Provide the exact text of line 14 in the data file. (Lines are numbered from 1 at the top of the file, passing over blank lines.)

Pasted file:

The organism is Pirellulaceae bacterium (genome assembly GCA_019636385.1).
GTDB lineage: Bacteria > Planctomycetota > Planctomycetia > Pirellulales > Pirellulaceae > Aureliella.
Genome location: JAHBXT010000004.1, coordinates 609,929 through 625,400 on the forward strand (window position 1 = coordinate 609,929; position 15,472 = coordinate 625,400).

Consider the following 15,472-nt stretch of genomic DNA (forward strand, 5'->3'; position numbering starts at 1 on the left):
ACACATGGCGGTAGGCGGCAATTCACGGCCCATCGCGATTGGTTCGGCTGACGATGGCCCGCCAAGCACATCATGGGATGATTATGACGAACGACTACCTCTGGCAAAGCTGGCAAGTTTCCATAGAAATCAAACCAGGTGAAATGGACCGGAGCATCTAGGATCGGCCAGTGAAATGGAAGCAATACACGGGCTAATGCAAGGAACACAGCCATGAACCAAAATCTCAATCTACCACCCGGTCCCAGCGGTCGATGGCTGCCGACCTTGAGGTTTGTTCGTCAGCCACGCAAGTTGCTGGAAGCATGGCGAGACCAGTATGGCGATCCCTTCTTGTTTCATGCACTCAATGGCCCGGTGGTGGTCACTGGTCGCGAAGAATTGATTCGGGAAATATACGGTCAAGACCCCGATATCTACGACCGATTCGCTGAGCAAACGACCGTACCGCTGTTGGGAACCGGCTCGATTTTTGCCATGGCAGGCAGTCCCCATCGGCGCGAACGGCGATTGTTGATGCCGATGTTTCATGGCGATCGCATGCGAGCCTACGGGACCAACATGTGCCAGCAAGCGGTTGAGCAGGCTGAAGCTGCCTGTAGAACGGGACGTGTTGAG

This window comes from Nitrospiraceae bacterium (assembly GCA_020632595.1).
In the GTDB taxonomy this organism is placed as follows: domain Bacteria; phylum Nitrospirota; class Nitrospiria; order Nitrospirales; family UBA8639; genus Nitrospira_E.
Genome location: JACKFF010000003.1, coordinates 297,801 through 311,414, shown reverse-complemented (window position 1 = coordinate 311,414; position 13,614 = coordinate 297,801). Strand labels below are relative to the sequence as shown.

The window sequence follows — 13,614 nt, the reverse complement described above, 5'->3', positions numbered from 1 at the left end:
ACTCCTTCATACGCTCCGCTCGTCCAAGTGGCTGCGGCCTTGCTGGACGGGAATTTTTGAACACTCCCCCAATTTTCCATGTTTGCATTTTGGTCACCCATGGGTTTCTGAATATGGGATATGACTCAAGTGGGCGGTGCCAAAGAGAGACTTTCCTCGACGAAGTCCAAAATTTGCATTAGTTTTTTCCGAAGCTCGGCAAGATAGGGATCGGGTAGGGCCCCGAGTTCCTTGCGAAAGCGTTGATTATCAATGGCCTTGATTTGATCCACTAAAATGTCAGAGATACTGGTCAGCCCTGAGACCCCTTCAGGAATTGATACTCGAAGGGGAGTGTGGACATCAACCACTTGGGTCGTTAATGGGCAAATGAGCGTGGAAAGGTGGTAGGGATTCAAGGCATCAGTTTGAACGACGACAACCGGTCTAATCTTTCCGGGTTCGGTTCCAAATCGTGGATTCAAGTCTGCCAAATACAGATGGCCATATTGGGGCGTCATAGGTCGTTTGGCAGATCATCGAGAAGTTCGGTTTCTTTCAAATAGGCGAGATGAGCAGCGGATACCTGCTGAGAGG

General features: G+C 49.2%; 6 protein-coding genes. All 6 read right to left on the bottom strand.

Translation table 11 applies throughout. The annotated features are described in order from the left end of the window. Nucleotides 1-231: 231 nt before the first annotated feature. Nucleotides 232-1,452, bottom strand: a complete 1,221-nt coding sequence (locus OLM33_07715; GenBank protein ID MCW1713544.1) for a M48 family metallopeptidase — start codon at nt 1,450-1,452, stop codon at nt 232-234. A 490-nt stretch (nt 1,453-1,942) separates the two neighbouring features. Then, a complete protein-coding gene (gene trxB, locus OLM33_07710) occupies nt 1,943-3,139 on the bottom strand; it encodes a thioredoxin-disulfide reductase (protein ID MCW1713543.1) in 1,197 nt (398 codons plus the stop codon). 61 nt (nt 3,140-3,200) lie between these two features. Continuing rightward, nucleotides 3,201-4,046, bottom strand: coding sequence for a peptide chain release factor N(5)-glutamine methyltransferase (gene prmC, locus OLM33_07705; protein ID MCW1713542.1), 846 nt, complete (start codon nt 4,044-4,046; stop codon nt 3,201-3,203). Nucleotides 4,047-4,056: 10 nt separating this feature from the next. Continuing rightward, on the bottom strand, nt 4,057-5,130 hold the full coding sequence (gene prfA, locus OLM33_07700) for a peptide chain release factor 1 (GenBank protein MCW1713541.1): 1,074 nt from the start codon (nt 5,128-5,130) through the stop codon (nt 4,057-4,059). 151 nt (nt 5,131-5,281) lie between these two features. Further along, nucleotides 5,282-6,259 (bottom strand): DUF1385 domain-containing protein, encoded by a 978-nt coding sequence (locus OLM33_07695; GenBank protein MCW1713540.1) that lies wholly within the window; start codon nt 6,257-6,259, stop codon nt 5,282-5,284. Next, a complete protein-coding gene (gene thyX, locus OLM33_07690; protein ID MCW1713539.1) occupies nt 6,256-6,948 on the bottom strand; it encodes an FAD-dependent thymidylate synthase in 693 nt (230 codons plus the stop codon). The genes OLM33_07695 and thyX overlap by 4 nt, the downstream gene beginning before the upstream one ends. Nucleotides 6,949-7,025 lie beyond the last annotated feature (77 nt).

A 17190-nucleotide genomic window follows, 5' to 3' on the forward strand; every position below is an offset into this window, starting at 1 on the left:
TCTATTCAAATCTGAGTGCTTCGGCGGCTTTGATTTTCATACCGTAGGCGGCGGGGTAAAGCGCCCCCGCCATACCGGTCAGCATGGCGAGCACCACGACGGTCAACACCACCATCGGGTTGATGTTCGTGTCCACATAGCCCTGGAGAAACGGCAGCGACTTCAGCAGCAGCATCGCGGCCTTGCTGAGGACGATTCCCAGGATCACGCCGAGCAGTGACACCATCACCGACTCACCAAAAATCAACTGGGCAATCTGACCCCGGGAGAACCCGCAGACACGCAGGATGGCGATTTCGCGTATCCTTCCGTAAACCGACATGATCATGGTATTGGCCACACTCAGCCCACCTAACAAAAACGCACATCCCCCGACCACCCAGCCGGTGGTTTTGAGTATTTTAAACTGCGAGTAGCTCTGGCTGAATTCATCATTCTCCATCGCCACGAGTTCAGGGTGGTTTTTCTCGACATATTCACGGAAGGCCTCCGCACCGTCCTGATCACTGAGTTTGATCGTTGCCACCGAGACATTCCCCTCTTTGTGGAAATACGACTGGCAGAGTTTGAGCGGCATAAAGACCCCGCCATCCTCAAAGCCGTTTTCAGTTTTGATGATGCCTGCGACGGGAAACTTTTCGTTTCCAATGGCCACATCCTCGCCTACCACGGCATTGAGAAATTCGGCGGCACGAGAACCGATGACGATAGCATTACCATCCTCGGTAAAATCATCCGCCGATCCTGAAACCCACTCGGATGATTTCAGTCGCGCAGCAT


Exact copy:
TCTATTCAAATCTGAGTGCTTCGGCGGCTTTGATTTTCATACCGTAGGCGGCGGGGTAAAGCGCCCCCGCCATACCGGTCAGCATGGCGAGCACCACGACGGTCAACACCACCATCGGGTTGATGTTCGTGTCCACATAGCCCTGGAGAAACGGCAGCGACTTCAGCAGCAGCATCGCGGCCTTGCTGAGGACGATTCCCAGGATCACGCCGAGCAGTGACACCATCACCGACTCACCAAAAATCAACTGGGCAATCTGACCCCGGGAGAACCCGCAGACACGCAGGATGGCGATTTCGCGTATCCTTCCGTAAACCGACATGATCATGGTATTGGCCACACTCAGCCCACCTAACAAAAACGCACATCCCCCGACCACCCAGCCGGTGGTTTTGAGTATTTTAAACTGCGAGTAGCTCTGGCTGAATTCATCATTCTCCATCGCCACGAGTTCAGGGTGGTTTTTCTCGACATATTCACGGAAGGCCTCCGCACCGTCCTGATCACTGAGTTTGATCGTTGCCACCGAGACATTCCCCTCTTTGTGGAAATACGACTGGCAGAGTTTGAGCGGCATAAAGACCCCGCCATCCTCAAAGCCGTTTTCAGTTTTGATGATGCCTGCGACGGGAAACTTTTCGTTTCCAATGGCCACATCCTCGCCTACCACGGCATTGAGAAATTCGGCGGCACGAGAACCGATGACGATAGCATTACCATCCTCGGTAAAATCATCCGCCGATCCTGAAACCCACTCGGATGATTTCAGTCGCGCAGCAT